Whereas the modern battlefield is marked by high explosives, whether manufactured in an industrialized factory or crudely built out of whatever is at hand, a mere century and a half ago, the most common war injury in the 1800s was bullet wounds. However, the nineteenth century was a major historical development period in the history of firearms, as well as a major period in the development of battlefield surgery, both of which would prove pivotal in the history of that century’s battlefields.
The 1800s started off with the then advanced musket rifle as a standard battlefield weapon. Though these rifles were fast evolving for the time (particularly since the Napoleonic wars and the beginning of modern colonialism made improvements in firearm technology a very in demand feat of engineering), these devices were still quite simple. They fired a small ball of lead, slow-moving by today’s standards, but still more than fast enough to shred flesh and shatter bone.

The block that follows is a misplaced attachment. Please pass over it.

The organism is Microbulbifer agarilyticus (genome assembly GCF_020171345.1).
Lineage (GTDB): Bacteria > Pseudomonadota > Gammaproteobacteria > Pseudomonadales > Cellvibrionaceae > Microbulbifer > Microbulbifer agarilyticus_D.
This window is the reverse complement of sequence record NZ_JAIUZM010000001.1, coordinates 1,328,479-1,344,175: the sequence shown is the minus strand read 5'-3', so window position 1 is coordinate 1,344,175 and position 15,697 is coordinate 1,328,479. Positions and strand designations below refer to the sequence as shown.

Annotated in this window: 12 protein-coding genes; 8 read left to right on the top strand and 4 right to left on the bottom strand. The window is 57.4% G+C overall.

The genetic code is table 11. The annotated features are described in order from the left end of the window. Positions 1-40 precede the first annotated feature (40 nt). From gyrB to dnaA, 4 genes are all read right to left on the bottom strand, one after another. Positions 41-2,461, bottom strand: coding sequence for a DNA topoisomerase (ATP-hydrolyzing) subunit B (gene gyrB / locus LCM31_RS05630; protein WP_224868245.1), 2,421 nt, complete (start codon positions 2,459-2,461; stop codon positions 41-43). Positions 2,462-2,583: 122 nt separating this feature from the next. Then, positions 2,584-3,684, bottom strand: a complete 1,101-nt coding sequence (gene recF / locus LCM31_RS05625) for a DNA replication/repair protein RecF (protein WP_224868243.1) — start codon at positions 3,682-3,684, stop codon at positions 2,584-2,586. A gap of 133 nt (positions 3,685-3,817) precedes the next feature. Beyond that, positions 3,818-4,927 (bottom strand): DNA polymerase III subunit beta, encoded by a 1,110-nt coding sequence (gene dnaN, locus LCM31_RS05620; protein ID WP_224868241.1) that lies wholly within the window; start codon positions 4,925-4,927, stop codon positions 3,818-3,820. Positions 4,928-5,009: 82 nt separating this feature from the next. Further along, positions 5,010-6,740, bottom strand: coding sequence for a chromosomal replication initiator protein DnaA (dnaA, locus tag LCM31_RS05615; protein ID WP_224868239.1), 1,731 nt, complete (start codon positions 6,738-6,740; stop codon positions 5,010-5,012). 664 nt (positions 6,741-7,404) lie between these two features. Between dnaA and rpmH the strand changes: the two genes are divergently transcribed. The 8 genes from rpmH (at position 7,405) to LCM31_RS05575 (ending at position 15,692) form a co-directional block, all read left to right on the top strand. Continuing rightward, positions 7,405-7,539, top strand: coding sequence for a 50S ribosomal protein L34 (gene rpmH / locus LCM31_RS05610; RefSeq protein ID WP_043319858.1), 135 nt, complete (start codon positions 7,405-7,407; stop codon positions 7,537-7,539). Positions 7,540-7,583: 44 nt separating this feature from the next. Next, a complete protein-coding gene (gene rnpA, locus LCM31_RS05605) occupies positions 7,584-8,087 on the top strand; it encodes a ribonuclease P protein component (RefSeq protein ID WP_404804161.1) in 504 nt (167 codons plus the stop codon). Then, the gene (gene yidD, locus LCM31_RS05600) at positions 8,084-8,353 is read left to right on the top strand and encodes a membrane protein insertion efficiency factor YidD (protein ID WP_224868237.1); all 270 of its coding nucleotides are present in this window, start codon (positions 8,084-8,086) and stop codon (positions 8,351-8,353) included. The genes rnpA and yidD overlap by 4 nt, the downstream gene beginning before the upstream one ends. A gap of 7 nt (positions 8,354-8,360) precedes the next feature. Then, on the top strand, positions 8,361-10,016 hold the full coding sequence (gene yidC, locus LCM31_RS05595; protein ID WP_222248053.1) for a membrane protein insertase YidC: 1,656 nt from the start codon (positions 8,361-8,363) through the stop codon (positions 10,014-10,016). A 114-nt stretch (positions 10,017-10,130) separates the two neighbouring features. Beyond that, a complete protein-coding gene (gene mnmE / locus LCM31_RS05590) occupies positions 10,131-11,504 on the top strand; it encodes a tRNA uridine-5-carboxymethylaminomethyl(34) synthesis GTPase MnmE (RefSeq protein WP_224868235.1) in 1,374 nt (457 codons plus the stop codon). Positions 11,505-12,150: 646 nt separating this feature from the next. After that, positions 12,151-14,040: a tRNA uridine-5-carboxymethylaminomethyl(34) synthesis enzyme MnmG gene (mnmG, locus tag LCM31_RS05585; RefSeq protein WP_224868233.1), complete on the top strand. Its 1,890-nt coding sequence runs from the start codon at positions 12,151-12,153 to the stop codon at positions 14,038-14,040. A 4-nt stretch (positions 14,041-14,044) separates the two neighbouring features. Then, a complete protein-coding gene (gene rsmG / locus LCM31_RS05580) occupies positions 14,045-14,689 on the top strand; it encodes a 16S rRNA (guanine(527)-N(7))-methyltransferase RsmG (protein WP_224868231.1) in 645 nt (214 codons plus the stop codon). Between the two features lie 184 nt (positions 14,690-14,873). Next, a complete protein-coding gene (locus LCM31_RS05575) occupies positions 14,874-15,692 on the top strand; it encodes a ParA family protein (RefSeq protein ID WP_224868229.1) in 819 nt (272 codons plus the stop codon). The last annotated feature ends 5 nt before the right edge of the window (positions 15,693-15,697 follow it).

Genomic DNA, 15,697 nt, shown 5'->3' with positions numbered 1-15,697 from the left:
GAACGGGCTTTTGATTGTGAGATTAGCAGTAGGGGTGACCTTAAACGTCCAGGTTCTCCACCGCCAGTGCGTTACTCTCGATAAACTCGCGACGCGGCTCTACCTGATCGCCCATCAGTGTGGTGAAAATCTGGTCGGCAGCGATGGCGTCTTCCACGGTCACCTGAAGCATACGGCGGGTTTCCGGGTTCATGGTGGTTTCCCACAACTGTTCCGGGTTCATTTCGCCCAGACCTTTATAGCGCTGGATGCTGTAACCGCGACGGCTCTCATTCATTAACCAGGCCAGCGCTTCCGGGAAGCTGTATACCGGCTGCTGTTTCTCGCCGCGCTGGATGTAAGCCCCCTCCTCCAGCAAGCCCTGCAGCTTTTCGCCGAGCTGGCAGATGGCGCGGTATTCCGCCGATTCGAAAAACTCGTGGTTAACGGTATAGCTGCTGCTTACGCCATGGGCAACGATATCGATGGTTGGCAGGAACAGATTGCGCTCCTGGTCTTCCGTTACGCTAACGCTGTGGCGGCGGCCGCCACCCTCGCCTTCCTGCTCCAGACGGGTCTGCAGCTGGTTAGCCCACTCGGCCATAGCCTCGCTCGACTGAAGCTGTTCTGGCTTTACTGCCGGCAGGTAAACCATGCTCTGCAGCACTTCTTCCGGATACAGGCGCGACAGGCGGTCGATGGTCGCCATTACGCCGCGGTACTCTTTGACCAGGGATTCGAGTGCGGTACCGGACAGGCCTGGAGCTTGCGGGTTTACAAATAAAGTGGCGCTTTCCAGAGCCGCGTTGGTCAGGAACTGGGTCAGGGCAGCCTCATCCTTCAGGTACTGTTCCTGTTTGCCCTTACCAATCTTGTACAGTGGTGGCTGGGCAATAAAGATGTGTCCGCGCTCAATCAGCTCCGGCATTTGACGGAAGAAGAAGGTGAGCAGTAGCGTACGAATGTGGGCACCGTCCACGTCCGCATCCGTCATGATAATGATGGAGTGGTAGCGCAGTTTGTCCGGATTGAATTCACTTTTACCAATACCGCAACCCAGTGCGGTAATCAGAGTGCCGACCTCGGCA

Later advancements in the century saw the birth repeating firearms that fired more bullets in less time than ever before, though the speed these bullets flew at and the rate at which they were still slow compared to today’s guns. Still, it was more than fast enough to create an upsurge in the number of war injuries and casualties of the wars of the era.
Explosion injuries, typically those of the cannons of the era, were common as well, but the bulk of war injuries of the era came from bullet wounds of faster and more powerful firearms. For those soldiers who didn’t die of their bullet injuries, treatments of the day were risky. Amputation was common, though it is unfair to describe the surgeons of the era as butchers. It was the best they had and many injured soldiers who survived the initial survived what would have been fatal a century earlier.